“Computer Vision Syndrome” and Children ?· “Computer Vision Syndrome” and Children There is…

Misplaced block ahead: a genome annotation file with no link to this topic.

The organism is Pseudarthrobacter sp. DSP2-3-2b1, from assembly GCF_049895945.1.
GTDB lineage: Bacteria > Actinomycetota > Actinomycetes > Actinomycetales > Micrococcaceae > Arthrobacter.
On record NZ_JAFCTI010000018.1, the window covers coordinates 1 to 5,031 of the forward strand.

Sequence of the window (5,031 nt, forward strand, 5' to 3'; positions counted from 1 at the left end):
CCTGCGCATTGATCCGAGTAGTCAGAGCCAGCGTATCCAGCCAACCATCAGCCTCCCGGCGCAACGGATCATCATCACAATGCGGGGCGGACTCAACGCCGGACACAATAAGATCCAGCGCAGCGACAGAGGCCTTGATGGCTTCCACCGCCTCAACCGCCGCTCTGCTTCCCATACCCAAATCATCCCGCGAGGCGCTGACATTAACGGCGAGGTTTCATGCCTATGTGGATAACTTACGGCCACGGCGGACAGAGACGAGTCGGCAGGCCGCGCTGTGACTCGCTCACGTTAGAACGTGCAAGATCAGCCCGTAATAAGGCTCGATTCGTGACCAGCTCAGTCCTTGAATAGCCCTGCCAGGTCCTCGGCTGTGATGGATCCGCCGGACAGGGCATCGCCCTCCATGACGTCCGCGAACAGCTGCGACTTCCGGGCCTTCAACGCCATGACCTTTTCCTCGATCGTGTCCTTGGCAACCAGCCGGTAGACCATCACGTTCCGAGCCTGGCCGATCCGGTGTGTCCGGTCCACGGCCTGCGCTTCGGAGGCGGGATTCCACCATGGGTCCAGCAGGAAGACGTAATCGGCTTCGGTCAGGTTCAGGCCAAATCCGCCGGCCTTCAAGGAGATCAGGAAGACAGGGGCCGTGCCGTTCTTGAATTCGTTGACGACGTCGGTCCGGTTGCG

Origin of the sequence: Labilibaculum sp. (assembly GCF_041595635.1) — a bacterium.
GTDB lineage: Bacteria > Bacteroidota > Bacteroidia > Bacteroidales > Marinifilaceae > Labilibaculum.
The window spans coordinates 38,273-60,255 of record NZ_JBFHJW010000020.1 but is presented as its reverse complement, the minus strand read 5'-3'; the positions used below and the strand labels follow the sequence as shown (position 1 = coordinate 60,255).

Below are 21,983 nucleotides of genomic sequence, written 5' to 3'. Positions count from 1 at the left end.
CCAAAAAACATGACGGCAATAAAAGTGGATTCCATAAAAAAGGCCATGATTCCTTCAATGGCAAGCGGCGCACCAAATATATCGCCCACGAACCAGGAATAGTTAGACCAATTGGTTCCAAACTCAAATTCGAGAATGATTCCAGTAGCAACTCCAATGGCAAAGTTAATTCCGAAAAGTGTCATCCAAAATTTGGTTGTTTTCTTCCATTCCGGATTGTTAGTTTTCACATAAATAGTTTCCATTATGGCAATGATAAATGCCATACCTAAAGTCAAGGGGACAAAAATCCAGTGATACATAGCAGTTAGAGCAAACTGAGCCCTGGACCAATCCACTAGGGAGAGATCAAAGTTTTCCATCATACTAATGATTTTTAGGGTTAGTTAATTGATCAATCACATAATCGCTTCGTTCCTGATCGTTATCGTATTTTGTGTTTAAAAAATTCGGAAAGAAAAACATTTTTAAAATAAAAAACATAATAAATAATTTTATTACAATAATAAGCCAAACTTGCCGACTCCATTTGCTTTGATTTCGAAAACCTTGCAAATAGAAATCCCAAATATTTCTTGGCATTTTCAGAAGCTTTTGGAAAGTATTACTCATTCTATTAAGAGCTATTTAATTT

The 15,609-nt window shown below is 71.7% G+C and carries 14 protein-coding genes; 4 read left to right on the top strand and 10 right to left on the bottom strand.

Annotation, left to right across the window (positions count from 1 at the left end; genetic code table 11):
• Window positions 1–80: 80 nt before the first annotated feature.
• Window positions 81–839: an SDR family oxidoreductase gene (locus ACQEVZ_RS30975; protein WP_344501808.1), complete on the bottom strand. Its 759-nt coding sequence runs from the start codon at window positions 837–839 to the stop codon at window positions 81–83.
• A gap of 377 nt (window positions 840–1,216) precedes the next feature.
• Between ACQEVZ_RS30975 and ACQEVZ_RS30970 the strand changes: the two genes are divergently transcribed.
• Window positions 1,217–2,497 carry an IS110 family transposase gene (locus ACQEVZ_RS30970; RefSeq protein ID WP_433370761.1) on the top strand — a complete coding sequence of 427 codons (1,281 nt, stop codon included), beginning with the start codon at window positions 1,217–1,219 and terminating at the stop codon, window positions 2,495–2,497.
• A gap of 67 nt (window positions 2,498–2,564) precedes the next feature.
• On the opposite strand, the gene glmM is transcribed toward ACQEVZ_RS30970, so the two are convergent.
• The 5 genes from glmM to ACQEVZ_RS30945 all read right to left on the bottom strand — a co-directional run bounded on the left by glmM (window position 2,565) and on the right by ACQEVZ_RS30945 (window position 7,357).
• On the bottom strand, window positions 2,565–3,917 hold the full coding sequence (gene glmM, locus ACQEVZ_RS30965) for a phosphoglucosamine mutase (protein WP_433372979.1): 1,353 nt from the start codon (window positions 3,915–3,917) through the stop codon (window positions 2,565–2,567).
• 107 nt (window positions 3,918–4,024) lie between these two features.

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<ul><li><p>Computer Vision Syndrome and Children </p><p>There is no published scientific data that shows that use of computer, phone or video screens increases the incidence of focusing or convergence problems or causes damage to the developing visual system. </p><p>There are many reasons why children should limit screen time. The American Academy of Pediatrics Council of Communications and Media recommend time limitations on digital media use for children 2 to 5 years to no more than 1 hour per day to allow other activities important to their health and development. Families are encouraged to develop a Family Media Use Plan. Increased screen time means less time for reading, interactive play, and physical activity the absence of which can lead to an increase in childhood obesity. There are also some studies to suggest that increased screen time at a young age can lead to attention-related disorders in children. There is no evidence to suggest that increased screen time has any effect on a childs vision. </p><p>Children are able to focus their eyes without eyestrain due to the flexibility of the young natural lens. This allows them to easily adapt to a variety of visual environments with minimal effort. For this reason, children with normal eyes, do not develop computer vision syndrome that can, infrequently, be associated with the aging eye. </p><p>References </p><p>1. Barlow, SE, the American Academy of Pediatrics Expert Committee. Expert </p><p>Committee Recommendations Regarding the Prevention, Assessment, and Treatment of </p><p>Child and Adolescent Overweight and Obesity: Summary Report. Pediatrics 2007;120: </p><p>S164-S192. </p><p>2. Page AS, Cooper AR, Griew P, Jago R. Children's Screen Viewing is Related to </p><p>Psychological Difficulties Irrespective of Physical Activity. Pediatrics 2010;126: e1011-e1017. </p><p>3. American Academy of Pediatrics Council on Communications and Media. Media and </p><p>Young Minds- Policy Statement. Pediatrics 2016; 138:1-6. </p></li></ul>